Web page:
Yohan Hong - Graduation Address - June 10, 2020
Three years ago, I made a decision that changed my life. I didn’t want to live in a society that focused solely on getting solid grades and studying. I wanted an education that taught me how to think critically and creatively and I couldn’t get that in Korea. I applied to Brandeis Marin and got accepted! I had to wait for almost a year while Brandeis became certified to sponsor foreign students. That was the beginning of my twisting journey in America that taught me what a true, supportive community does.
As soon as I took the first step of my journey, I had to climb up a tall wall: language. From the start, I knew that my biggest challenge would be English. I studied every day with a tutor for four hours and by myself for the rest of the time. Also, I have learned so much by talking to Nataan, like useful slang words and correct pronunciation of words. I wouldn’t have been able to speak as fluent as I do right now, if it hadn’t been for Nataan’s help. Nataan’s help and my own effort allowed me to finish the first year at Brandeis with straight As.
I realized in my first few months here, English would not be my only challenge; I faced my second obstacle. In fact, it proved to be one of the easier transitions. Adjusting to a new school with completely different systems was a challenge that I did not predict. When I first arrived here from Korea, wondering what to do, my classmates and teachers greeted and treated me with great enthusiasm and care. I wouldn’t have adjusted to the school as quickly if it hadn’t been for their kindness and welcoming heart. For instance, I recall Mr. E greeting me with a microphone when I came back to Brandeis from Korea at the end of 7th grade. In addition, everyone advocates for each other. For example, my peers always look for ways to help each other when they are done with their work. Also, our teachers are incredibly engaging with students. Whenever we go up to ask for help, they greet us with a smile. Both students and teachers strive to foster a strong community with generosity and caring hearts.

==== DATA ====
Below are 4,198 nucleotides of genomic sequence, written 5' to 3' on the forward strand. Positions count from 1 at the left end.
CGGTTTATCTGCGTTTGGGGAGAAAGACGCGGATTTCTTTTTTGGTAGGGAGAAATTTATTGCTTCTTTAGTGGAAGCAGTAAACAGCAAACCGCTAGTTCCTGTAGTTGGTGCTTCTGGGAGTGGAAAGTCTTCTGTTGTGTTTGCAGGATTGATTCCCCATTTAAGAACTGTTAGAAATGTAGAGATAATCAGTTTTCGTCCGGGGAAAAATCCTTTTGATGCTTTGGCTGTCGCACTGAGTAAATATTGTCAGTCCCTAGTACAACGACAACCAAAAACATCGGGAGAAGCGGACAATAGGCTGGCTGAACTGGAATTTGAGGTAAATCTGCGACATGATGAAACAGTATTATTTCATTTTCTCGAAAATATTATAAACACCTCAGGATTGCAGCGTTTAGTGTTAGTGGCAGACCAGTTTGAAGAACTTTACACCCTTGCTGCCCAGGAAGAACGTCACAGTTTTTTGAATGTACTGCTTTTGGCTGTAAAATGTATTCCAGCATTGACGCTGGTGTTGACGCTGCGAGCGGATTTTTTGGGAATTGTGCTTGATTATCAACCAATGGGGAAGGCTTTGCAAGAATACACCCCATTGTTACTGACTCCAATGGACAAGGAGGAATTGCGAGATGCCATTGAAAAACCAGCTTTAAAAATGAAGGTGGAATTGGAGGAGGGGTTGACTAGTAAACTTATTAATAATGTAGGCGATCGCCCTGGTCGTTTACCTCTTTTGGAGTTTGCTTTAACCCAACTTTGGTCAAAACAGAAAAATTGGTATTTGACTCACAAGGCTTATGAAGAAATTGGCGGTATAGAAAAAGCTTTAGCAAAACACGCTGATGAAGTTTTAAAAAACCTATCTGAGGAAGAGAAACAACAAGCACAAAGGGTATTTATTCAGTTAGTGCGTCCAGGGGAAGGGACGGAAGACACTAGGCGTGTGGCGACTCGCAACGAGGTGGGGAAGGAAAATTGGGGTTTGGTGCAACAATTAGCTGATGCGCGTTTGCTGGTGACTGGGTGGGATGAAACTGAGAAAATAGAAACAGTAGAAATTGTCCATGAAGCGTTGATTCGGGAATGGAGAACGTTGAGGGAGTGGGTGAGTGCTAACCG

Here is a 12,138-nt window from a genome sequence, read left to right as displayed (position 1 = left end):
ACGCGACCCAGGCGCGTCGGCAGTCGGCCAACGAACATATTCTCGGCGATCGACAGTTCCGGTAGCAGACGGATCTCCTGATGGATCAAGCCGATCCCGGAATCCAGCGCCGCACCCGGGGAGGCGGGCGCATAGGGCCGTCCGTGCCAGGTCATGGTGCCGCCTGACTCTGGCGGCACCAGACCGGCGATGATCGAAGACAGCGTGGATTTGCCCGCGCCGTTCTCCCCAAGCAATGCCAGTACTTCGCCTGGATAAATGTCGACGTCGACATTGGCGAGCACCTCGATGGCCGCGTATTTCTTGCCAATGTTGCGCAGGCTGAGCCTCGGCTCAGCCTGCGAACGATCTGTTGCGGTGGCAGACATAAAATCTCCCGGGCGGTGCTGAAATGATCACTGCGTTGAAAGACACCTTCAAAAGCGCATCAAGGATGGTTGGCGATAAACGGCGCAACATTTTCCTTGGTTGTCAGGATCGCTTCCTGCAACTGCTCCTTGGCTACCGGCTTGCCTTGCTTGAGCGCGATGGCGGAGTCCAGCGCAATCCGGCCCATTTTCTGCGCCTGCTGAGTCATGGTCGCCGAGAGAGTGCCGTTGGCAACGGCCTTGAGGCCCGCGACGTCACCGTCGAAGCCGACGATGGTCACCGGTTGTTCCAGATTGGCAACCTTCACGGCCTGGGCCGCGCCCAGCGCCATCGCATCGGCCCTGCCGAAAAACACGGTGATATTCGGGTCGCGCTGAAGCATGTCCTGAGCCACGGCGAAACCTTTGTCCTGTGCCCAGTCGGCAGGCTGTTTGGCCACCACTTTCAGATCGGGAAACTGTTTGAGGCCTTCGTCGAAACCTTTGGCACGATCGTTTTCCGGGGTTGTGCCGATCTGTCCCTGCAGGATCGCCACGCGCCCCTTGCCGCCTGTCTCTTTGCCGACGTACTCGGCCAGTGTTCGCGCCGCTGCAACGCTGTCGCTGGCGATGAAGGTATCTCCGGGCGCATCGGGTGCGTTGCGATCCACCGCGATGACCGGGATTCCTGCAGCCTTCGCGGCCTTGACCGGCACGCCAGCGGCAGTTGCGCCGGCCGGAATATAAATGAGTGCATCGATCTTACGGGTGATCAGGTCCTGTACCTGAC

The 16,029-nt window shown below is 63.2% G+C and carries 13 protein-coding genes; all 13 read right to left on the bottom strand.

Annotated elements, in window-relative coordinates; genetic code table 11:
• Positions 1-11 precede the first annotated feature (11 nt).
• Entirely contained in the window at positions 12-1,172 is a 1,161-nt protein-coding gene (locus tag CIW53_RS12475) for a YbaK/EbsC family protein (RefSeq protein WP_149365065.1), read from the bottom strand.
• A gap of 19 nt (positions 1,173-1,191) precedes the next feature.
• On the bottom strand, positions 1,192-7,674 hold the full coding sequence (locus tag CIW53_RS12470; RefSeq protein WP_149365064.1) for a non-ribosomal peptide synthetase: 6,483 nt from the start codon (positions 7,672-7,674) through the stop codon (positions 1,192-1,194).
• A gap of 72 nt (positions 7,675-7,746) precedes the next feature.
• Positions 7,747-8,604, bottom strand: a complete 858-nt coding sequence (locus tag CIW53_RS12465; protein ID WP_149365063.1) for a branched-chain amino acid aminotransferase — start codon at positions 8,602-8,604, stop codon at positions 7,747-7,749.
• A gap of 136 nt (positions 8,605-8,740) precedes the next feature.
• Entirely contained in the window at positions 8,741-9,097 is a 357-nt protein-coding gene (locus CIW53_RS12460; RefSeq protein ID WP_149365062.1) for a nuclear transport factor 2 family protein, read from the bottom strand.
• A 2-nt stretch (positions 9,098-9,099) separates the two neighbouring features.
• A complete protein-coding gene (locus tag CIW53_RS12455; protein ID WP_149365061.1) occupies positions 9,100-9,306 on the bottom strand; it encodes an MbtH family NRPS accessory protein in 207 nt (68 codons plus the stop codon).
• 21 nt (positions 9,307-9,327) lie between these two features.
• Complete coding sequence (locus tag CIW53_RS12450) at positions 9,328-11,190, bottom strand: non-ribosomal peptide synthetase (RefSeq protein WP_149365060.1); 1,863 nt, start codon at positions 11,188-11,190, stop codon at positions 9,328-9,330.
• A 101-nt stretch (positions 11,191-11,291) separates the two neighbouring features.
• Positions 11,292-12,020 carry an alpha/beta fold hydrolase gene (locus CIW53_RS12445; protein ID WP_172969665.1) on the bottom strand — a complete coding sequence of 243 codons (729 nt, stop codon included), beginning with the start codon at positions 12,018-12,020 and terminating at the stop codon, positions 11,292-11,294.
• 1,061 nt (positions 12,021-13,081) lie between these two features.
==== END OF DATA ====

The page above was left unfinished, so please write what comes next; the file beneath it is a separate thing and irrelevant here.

Usually, as we get closer to our final destination after a long, lethargic journey, we feel relieved. That was not the case for me. I had one more difficult stage to go through: religious and cultural differences. I grew up as a devoted Christian and started reading the bible at seven. I felt lonely and struggled to find my place. First, I made sure to go to church every Sunday and to study the bible. And at the same time, I embraced and participated in my host family’s traditions and Jewish events, such as bar and bat mitzvahs. The main factor that allowed me to embrace such different cultures and traditions is the great sense of integrity that I have never seen before. To illustrate, no one in the Brandeis community was hesitant to introduce me and guide to the warm Jewish traditions. This helped me to integrate into my uncle’s family and Brandeis while still practicing my own religion.
The most important lesson I have been learning from my journey is that a community has its own specialty and values that cannot be replaced. Some people might say they pursue money, cars, houses, education, etc… But there are two distinguishable features that make a community stand out. The first one is, in a community, people constantly care and show love for each other. Secondly, it is something we can keep forever; a community never dies. Even when I leave the Brandeis community and Nataan’s family, I will be connected and will continue to advocate for them, because that’s what a community does.